A group of black workers who allege that
The second amended complaint Vernon Ross and Debra Josey filed on behalf of themselves and other, similarly situated black workers doesn’t cure the problems the court identified when it previously denied class certification in July 2017, Lockheed said.
That ruling by Judge Ketanji Brown Jackson of the U.S. District Court for the District of Columbia also rejected a proposed $22.8 million settlement between the aerospace and defense company and a class of roughly 5,500 black workers.
The proposed class still fails to identify some “common way” in which Lockheed supervisors exercise their alleged unfettered discretion under the appraisal system in a manner that harms black workers either intentionally or inadvertently, the company says in its Jan. 10 supplemental brief.
Ross and Josey also fail to identify the alleged flaws in Lockheed’s employee review scheme that results in the alleged disparate treatment or disparate impact discrimination, the company says.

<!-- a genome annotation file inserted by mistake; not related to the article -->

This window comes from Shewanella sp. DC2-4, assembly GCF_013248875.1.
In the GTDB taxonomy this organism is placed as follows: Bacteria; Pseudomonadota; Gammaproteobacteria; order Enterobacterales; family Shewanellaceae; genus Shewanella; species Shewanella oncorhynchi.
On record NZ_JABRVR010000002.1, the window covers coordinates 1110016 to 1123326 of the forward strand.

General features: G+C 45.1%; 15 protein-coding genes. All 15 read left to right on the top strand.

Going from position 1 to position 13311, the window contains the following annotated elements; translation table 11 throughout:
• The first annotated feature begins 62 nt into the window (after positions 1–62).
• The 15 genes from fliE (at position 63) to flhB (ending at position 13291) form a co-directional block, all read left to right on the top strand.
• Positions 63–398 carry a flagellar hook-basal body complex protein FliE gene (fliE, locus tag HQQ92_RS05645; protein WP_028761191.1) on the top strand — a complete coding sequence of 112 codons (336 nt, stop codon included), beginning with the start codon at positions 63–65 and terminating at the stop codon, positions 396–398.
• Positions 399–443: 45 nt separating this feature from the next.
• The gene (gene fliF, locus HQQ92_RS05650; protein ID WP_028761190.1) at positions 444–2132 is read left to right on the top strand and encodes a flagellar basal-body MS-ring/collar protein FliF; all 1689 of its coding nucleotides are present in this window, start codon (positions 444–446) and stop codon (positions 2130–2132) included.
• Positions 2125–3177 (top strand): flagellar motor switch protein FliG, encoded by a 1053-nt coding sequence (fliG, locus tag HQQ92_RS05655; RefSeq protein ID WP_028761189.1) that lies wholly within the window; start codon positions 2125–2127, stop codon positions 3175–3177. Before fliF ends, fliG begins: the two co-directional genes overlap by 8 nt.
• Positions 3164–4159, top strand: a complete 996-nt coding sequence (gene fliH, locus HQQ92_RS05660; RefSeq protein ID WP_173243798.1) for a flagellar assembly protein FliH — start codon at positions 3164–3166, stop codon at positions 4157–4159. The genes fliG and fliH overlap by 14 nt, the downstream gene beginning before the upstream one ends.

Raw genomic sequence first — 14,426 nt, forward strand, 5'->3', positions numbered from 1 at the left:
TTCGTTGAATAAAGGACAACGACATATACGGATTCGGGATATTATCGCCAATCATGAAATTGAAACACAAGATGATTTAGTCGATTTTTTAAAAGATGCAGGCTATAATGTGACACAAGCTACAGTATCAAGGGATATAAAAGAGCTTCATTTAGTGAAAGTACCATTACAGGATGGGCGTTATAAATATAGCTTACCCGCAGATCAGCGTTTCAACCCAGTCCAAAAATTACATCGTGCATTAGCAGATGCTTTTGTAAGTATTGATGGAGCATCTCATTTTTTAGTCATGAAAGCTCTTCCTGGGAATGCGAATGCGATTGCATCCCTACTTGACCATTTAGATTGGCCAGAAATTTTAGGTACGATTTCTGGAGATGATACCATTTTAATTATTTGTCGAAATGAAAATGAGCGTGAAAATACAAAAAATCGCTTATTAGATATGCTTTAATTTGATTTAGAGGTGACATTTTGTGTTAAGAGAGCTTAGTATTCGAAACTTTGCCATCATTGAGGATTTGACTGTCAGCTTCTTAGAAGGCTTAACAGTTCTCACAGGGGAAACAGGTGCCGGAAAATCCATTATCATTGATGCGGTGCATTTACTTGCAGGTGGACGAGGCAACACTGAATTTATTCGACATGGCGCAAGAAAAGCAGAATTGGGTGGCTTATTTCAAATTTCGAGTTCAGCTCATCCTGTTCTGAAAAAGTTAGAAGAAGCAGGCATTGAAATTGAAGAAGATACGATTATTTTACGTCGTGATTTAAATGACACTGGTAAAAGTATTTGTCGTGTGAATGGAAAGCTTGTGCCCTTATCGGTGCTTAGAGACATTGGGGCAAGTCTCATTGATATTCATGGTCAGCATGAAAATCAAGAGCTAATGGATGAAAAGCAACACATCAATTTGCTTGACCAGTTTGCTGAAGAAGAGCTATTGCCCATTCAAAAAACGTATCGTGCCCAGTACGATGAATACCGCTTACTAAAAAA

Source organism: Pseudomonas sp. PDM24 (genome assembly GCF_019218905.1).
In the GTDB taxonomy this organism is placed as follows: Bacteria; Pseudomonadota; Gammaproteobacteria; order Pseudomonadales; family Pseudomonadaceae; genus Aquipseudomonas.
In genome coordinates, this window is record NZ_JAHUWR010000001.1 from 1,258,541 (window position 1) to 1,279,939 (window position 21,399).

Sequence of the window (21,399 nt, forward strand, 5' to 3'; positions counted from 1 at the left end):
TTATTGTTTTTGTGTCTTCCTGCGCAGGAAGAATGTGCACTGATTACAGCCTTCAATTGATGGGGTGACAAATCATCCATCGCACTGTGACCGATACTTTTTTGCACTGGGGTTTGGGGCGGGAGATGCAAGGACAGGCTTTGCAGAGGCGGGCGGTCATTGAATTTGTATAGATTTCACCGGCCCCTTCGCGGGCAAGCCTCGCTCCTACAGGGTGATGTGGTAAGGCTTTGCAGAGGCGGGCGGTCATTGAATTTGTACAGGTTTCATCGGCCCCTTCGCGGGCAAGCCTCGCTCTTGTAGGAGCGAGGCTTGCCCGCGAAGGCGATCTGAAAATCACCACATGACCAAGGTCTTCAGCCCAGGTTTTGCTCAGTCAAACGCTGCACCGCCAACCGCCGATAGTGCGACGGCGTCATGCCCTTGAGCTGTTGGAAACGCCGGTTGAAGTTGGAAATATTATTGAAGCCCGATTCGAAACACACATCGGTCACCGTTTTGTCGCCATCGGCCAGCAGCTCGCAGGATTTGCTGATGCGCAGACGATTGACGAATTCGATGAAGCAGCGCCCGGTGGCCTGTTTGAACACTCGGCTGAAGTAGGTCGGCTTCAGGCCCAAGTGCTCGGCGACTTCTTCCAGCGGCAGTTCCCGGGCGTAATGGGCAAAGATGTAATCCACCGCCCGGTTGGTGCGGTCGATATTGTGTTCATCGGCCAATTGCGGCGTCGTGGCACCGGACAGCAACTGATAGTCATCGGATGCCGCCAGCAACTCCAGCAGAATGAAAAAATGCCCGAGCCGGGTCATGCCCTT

The filing comes after the court heard oral argument Dec. 14 on Lockheed’s motion to dismiss the renewed class action claims.
Ross and Josey argue in their own Dec. 21 supplemental brief that discovery is first necessary for the proposed class to show the kind of common question of law or fact
among their claims that the U.S. Supreme Court held is required for certification in class cases and that Lockheed says in missing here.
Discovery is needed so the workers may learn how Lockheed created its employee appraisal system, how the system operates in practice, whether and how Lockheed monitored and adjusted the system for race-based inequities, and for a variety of other reasons, Ross and Josey say.
Mehri & Skalet PLLC and Engelmeier & Umanah P.A. represent the proposed class. Morgan Lewis & Bockius LLP represents Lockheed.
The case is Ross v. Lockheed Martin Corp., D.D.C., No. 16-cv-02508, supplemental brief filed 1/10/19.